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U.S. Defense Department Accused of ‘Disinformation’ on Anthrax Vaccine Program

By David Ruppe
Global Security Newswire

WASHINGTON — Lawyers for six plaintiffs who last month secured an injunction barring anthrax vaccinations of U.S. military personnel without informed consent yesterday accused the Defense Department of ‘disinformation’ on the ruling (see GSN, Oct. 28).


A statement released by attorneys Mark S. Zaid and John Michels said the Pentagon “has led a disinformation campaign to downplay the significance of the court’s decision, particularly regarding the length of time the injunction will remain in place.”

They charged specifically that the department has mischaracterized the injunction issued by U.S. District Judge Emmet Sullivan last month by depicting it as a temporary “pause” in mandatory vaccinations pending the resolution of a procedural question, rather than questions regarding the efficacy or safety of the vaccine.

The lawyers called the Defense Department statement “deliberately misleading” and said Sullivan’s injunction did in fact question the safety and efficacy of the vaccine.

Contacted today, Pentagon spokesman Army Lt. Col. Joe Yoswa said, “I believe we put a release out on that and I’ll let the release speak for itself.”

Meaning of the Injunction

That Oct. 27 release said, “The injunction did not question the safety and effectiveness of the anthrax vaccine or the immunization program in the DOD.”

“The injunction centered on FDA [Food and Drug Administration] procedural issues stating that additional public comment should have been sought before the FDA issued its final rule in December of 2003,” it said.

In apparent accordance with the release, Sullivan’s ruling did appear to hinge on the procedural issue of public comment.

“In this case, the court focuses not on FDA’s substantive — and highly technical — determinations regarding the safety of [the vaccine], but rather on whether or not the agency observed the relevant ‘procedure required by law,’” it said.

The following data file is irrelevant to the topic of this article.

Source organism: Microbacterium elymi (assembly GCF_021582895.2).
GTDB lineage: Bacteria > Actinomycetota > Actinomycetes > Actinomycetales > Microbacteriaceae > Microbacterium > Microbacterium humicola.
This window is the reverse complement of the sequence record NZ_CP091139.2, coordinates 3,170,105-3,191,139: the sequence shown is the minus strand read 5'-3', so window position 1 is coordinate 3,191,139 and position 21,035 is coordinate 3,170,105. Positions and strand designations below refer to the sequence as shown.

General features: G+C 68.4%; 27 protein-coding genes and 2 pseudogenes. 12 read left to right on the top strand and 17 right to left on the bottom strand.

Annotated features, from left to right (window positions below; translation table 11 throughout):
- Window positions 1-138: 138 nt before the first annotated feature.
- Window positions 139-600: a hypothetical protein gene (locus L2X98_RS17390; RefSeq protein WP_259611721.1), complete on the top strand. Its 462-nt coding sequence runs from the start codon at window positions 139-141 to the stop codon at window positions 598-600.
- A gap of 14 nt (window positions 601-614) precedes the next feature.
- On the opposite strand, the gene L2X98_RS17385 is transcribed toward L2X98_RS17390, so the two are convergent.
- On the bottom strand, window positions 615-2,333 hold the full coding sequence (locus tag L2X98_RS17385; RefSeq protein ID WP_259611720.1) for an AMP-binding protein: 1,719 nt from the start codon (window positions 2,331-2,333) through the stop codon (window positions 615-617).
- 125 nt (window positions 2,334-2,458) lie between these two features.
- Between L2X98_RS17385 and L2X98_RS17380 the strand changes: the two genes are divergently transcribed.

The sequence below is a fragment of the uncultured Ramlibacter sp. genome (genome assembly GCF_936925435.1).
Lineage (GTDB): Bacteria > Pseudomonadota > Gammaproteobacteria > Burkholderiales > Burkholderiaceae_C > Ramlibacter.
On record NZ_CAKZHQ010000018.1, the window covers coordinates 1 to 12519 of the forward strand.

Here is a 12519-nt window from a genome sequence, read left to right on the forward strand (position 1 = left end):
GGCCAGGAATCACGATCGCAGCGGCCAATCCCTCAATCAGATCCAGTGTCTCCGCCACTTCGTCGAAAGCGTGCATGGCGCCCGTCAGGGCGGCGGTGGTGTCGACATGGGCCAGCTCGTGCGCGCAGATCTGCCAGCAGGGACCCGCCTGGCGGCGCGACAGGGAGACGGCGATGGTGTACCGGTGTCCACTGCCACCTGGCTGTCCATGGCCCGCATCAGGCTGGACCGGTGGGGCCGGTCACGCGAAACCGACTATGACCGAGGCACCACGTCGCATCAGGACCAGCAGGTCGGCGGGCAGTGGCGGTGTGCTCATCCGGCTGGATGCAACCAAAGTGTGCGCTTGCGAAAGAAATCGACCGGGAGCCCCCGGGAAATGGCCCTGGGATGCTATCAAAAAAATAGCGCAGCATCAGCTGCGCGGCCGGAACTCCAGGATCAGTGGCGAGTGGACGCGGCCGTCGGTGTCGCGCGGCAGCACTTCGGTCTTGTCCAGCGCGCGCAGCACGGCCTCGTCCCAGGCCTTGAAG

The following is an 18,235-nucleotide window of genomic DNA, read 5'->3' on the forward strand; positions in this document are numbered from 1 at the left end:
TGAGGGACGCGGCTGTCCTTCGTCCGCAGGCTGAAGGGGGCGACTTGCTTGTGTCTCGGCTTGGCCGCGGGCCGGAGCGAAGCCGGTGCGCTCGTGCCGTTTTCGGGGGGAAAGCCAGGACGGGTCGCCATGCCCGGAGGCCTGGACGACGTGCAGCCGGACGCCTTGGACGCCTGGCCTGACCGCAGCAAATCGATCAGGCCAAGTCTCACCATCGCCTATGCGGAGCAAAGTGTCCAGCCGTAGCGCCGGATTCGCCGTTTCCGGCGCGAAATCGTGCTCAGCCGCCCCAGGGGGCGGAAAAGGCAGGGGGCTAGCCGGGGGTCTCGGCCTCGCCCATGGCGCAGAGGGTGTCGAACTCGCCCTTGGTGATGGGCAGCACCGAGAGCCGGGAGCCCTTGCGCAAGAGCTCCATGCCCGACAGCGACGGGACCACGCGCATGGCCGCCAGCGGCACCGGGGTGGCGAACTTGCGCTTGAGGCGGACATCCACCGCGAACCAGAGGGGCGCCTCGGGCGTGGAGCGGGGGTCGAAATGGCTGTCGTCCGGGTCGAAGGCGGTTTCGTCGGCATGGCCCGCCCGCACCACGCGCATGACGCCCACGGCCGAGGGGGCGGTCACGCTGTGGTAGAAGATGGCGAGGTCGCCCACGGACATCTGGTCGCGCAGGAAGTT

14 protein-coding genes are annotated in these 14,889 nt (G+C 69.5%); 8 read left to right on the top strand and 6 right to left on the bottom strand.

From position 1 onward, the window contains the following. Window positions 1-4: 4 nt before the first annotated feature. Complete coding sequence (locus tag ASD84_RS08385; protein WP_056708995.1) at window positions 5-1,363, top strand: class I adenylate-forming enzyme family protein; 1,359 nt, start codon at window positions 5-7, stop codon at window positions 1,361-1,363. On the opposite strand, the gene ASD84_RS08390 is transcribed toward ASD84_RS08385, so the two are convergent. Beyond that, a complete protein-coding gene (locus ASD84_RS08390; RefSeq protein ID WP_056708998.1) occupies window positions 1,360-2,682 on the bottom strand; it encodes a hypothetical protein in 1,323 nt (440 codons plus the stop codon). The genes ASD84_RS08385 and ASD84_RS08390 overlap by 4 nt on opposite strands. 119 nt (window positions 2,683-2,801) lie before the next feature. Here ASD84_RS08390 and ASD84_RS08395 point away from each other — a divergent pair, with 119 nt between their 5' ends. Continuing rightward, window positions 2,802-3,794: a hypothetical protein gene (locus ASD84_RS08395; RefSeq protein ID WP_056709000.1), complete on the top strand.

Sullivan found, however, that because of nonconformity with procedure, the vaccine must be considered investigational and could not be deemed safe and effective until a public comment period was conducted.

“The men and women of our armed forces deserve the assurance that the vaccines our government compels them to take into their bodies have been tested by the greatest scrutiny of all — public scrutiny,” he wrote.

“It is clear to this court that if the status of the anthrax vaccine were open for public comment today, the agency would receive a deluge of comments and analysis that might inform an open-minded agency,” he wrote, ordering the FDA to reconsider its ruling and allow public comment on approval of the anthrax vaccine.

The plaintiffs in their suit questioned the interpretation of studies the FDA used to conclude that the vaccine is effective against inhalation anthrax, and noted the vaccine was originally intended for protection against the skin form of anthrax.

“In fact, given the state of the medical and scientific evidence, it will be extremely difficult for [the] FDA to make a proper case that the vaccine has any effectiveness against inhalation anthrax,” Zaid said in yesterday’s statement.

Sullivan ruled preliminarily last December that the vaccine was investigational and not licensed to protect against inhalational exposure, but rather only for protection against the skin form of anthrax. He concluded the vaccine by law could not be given without either informed consent or a waiver by the president (see GSN, Dec. 29).

Inoculations resumed shortly afterward when the Food and Drug Administration released a final ruling without a formal public comment period that the vaccine is “safe and effective for the prevention of anthrax disease — regardless of the route of exposure.” That decision — based on an 18-year-old application — allowed vaccinations to resume without informed consent until Sullivan’s order last month.

Though Sullivan’s injunction only barred vaccinations without informed consent, Defense Secretary Donald Rumsfeld last month ordered all anthrax vaccinations to stop “until further notice.” The government has indicated it will seek to vacate the Sullivan’s injunction.

Possible Implications of DOD’s Characterization

According to Zaid and Michels, the DOD’s “disinformation campaign” regarding Sullivan’s latest ruling is significant because it suggests to troops that the safety and effectiveness off the drug is not in question.

“It does mislead, not just the public, but the soldiers who are asked to take this vaccine,” Michels told Global Security Newswire today.

The lawyers in their statement also wrote that soldiers forced to the leave the military for refusing to take the vaccine should be allowed to return and be compensated.

“Our position is that the soldiers haven’t been informed about the nature of the vaccine from day one,” he said.

The Defense Department statement last month said the vaccine was determined safe and effective for all forms of anthrax exposure by “research conducted by several prominent medical experts and a report by the National Academy of Sciences.”

“As a result of the injunction, the Department of Defense will pause giving anthrax vaccinations until the legal situation is clarified,” according to last month’s statement.

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